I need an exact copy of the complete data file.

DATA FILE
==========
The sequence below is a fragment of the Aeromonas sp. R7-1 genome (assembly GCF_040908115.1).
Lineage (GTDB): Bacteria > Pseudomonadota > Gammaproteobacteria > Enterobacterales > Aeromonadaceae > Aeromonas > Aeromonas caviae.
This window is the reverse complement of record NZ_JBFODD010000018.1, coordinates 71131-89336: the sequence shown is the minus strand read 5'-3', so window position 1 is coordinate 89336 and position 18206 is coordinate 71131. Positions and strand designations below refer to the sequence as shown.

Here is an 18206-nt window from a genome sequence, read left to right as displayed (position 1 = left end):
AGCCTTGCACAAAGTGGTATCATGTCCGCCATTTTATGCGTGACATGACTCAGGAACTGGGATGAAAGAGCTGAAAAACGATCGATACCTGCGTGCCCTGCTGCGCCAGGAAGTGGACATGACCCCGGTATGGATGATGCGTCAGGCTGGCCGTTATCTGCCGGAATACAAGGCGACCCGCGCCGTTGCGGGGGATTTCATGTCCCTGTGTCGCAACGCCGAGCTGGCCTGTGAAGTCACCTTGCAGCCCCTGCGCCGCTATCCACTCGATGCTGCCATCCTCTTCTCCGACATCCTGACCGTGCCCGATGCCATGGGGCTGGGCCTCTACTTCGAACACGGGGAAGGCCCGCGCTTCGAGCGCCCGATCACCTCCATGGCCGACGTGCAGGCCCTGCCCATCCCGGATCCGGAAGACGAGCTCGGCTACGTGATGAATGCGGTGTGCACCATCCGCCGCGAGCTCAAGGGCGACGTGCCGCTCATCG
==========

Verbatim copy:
The sequence below is a fragment of the Aeromonas sp. R7-1 genome (assembly GCF_040908115.1).
Lineage (GTDB): Bacteria > Pseudomonadota > Gammaproteobacteria > Enterobacterales > Aeromonadaceae > Aeromonas > Aeromonas caviae.
This window is the reverse complement of record NZ_JBFODD010000018.1, coordinates 71131-89336: the sequence shown is the minus strand read 5'-3', so window position 1 is coordinate 89336 and position 18206 is coordinate 71131. Positions and strand designations below refer to the sequence as shown.

Here is an 18206-nt window from a genome sequence, read left to right as displayed (position 1 = left end):
AGCCTTGCACAAAGTGGTATCATGTCCGCCATTTTATGCGTGACATGACTCAGGAACTGGGATGAAAGAGCTGAAAAACGATCGATACCTGCGTGCCCTGCTGCGCCAGGAAGTGGACATGACCCCGGTATGGATGATGCGTCAGGCTGGCCGTTATCTGCCGGAATACAAGGCGACCCGCGCCGTTGCGGGGGATTTCATGTCCCTGTGTCGCAACGCCGAGCTGGCCTGTGAAGTCACCTTGCAGCCCCTGCGCCGCTATCCACTCGATGCTGCCATCCTCTTCTCCGACATCCTGACCGTGCCCGATGCCATGGGGCTGGGCCTCTACTTCGAACACGGGGAAGGCCCGCGCTTCGAGCGCCCGATCACCTCCATGGCCGACGTGCAGGCCCTGCCCATCCCGGATCCGGAAGACGAGCTCGGCTACGTGATGAATGCGGTGTGCACCATCCGCCGCGAGCTCAAGGGCGACGTGCCGCTCATCG